Exploring The World of Dishonored In The Wyrmwood Deceit

With Dishonored 2’s release in 2016, there was a resurgence in interest in the franchise, and part of that resurgence included a novel (The Corroded Man) and a new comic series released by Titan Comics, the first volume being The Wyrmwood Deceit.

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==The Pitch==

Set about 12 years after the events of Dishonored, Corvo is continuing his role not only as Royal Protector, but also Royal Spymaster. Dunwall is having various issues with an influx of armaments and other objects, like Bone Charms. Corvo has also begun the search for an apprentice to take over for him, testing members of the City Guard between fulfilling his duties and trying to solve the mystery of his nephew’s sudden appearance.

==What You Get==

This volume contains the first six issues of the Dishonored comic, with additional images, including alternate covers, drawing boards, maps (with calendars), and more.

==The Good==

The artwork is well done and, like the game, utilizes color in a wise way. While a number of events take place at night, the color palette is not lacking.  Even with all of the colors, the art still makes a number of nods to the original game with regards to costuming, darker tones, and the general grit.

Story-wise, the tale is intriguing, albeit not exceedingly originally. Without spoiling anything (it’s really hard to write a good review for this without spoilers, honestly), there story consists of revenge, family, and the need to pass down knowledge. It’s a logical step for the story, and it is a fitting way to expand the information of the setting.

And it blends with the way mechanics worked in the game rather nicely.
And it blends with the way mechanics worked in the game rather nicely.

The biggest draw of this comic, honestly, is how it is so well tied with the source material. Artistically, it makes a number of nods to the art style, down to the color palettes, but it also follows the details of the locations, costumes, and equipment. Dunwall feels alive in the comic, down to the details of the buildings, the character appearances, and even the story elements. It’s a great tie-in with the game, and as there is so much more to explore in the setting, this is a great first step.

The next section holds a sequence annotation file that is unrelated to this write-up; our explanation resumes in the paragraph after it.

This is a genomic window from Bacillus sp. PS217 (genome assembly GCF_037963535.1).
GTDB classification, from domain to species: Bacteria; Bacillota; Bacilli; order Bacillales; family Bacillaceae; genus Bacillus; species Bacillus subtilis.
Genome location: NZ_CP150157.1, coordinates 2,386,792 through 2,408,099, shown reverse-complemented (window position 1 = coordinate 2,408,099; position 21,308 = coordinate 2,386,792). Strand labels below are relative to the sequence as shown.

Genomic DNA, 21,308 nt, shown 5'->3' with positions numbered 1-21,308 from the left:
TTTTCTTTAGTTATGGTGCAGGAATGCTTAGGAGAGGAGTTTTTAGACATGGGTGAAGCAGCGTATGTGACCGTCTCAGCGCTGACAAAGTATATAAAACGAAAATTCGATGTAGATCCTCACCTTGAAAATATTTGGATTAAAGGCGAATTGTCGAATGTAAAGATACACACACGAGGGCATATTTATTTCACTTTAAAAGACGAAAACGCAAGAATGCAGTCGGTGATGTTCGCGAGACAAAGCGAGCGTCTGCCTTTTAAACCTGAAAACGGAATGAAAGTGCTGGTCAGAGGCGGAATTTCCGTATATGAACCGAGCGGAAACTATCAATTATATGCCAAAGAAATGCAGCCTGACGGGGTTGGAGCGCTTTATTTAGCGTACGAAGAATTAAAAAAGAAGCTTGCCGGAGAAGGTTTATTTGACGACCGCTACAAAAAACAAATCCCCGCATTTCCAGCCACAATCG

==The Bad==

One of the biggest issues I have with comics revolves around the two-page panels. This comic uses a number of these, and unlike some other comics, the flow is an issue and makes it difficult to read, being one of the biggest downfalls of this book.

This is actually one of the better 2-page spreads, but it has clear panel breaks. Not all of them do.
This is actually one of the better 2-page spreads, but it has clear panel breaks. Not all of them do.

A personal pet peeve is the usage of cliffhanger endings. While they are sometimes fitting, this one was just too…open, perhaps? We have a character at near death rescued by a character that was believed missing or dead (and possibly without powers if alive), and the house is on fire/exploding (and the house makes an appearance a year later in the timeline, albeit damaged yet still livable). It feels like sloppy writing like we would see with the older Star Wars/Star Trek novels (no one knew who was writing what into the storyline), and I’m feeling it was a sloppy usage of a cliffhanger.

I’m also a bit ambivalent on some of the writing. Corvo seems obsessed in a way that’s rather odd and feels slightly uncharacteristic, to the point he doesn’t plan ahead at all, nor does he act with a level head. Considering the story of the first game had him plan ahead while trying to rescue his daughter and avenge his lover, it’s odd that he’d act this erratically.

==The Verdict==

Overall, I think Dishonored: The Wyrmwood Deceit deserves four stars.

Rating 4 Stars

The comic is intriguing, decently written, and has nice artwork. While there are a few issues with pacing, the comic is well worth the read for fans of the franchise.

Dishonored: The Wyrmwood Deceit is available at Amazon and other book retailers at an MSRP of $16.99.

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